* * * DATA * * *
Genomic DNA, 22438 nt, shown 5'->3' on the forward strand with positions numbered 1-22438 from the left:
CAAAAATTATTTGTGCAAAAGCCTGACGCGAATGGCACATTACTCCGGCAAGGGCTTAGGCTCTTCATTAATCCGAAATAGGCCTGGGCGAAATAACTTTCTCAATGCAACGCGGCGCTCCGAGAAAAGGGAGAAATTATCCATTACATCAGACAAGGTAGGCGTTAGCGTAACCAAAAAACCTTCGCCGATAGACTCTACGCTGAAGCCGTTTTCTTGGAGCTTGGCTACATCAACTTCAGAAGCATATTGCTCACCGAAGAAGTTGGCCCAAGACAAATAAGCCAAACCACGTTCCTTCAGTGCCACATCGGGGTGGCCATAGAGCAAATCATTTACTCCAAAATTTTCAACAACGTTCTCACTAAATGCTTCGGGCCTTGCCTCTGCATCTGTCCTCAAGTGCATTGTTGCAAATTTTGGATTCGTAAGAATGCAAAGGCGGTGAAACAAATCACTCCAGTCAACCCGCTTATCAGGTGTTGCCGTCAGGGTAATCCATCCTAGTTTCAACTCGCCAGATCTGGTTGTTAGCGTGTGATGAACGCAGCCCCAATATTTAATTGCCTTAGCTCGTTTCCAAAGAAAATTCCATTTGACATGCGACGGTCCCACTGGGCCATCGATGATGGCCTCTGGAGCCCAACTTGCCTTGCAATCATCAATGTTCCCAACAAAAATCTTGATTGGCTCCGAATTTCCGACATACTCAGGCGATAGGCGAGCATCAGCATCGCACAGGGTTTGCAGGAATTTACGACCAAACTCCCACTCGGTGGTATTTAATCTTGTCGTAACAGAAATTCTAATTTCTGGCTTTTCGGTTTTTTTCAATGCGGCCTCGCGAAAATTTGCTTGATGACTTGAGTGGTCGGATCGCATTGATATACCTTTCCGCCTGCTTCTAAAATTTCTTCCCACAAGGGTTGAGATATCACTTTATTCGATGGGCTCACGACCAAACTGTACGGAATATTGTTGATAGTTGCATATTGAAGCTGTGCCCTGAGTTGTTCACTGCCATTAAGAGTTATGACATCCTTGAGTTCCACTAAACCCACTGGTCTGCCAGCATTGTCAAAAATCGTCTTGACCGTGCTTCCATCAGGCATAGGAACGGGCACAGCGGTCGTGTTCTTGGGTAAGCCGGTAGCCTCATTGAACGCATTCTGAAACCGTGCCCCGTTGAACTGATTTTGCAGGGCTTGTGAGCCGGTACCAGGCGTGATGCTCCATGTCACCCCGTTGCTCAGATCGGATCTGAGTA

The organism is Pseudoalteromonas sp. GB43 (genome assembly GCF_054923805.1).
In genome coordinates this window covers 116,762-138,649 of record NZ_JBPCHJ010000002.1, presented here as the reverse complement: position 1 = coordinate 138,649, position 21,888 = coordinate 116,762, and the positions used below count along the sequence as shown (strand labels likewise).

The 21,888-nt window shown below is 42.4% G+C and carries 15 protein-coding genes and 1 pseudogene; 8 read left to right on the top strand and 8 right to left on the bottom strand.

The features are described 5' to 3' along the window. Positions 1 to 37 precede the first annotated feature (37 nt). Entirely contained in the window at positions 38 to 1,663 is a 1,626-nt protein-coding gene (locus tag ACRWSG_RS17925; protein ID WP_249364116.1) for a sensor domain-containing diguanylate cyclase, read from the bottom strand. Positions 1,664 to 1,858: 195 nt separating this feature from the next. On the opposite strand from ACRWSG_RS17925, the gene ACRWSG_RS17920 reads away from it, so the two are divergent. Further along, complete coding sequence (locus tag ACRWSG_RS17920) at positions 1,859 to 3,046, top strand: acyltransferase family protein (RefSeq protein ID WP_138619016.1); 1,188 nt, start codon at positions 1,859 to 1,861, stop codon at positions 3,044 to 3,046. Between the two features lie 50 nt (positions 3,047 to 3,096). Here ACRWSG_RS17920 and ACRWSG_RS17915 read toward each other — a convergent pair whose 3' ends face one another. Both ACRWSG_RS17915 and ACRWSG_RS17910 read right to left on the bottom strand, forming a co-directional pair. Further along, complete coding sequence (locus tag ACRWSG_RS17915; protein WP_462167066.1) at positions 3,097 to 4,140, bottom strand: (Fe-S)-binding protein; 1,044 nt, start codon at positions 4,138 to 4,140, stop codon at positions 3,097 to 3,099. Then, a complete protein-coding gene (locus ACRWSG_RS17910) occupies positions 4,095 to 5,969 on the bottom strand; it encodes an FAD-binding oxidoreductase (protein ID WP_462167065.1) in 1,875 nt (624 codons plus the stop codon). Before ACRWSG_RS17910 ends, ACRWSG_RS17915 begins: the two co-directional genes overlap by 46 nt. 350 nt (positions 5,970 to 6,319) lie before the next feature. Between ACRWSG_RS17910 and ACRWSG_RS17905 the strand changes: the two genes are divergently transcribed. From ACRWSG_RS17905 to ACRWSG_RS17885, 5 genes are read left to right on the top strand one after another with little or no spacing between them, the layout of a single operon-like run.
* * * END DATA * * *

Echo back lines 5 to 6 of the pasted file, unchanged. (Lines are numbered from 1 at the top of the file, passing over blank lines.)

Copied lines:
The 21,888-nt window shown below is 42.4% G+C and carries 15 protein-coding genes and 1 pseudogene; 8 read left to right on the top strand and 8 right to left on the bottom strand.

The features are described 5' to 3' along the window. Positions 1 to 37 precede the first annotated feature (37 nt). Entirely contained in the window at positions 38 to 1,663 is a 1,626-nt protein-coding gene (locus tag ACRWSG_RS17925; protein ID WP_249364116.1) for a sensor domain-containing diguanylate cyclase, read from the bottom strand. Positions 1,664 to 1,858: 195 nt separating this feature from the next. On the opposite strand from ACRWSG_RS17925, the gene ACRWSG_RS17920 reads away from it, so the two are divergent. Further along, complete coding sequence (locus tag ACRWSG_RS17920) at positions 1,859 to 3,046, top strand: acyltransferase family protein (RefSeq protein ID WP_138619016.1); 1,188 nt, start codon at positions 1,859 to 1,861, stop codon at positions 3,044 to 3,046. Between the two features lie 50 nt (positions 3,047 to 3,096). Here ACRWSG_RS17920 and ACRWSG_RS17915 read toward each other — a convergent pair whose 3' ends face one another. Both ACRWSG_RS17915 and ACRWSG_RS17910 read right to left on the bottom strand, forming a co-directional pair. Further along, complete coding sequence (locus tag ACRWSG_RS17915; protein WP_462167066.1) at positions 3,097 to 4,140, bottom strand: (Fe-S)-binding protein; 1,044 nt, start codon at positions 4,138 to 4,140, stop codon at positions 3,097 to 3,099. Then, a complete protein-coding gene (locus ACRWSG_RS17910) occupies positions 4,095 to 5,969 on the bottom strand; it encodes an FAD-binding oxidoreductase (protein ID WP_462167065.1) in 1,875 nt (624 codons plus the stop codon). Before ACRWSG_RS17910 ends, ACRWSG_RS17915 begins: the two co-directional genes overlap by 46 nt. 350 nt (positions 5,970 to 6,319) lie before the next feature. Between ACRWSG_RS17910 and ACRWSG_RS17905 the strand changes: the two genes are divergently transcribed. From ACRWSG_RS17905 to ACRWSG_RS17885, 5 genes are read left to right on the top strand one after another with little or no spacing between them, the layout of a single operon-like run.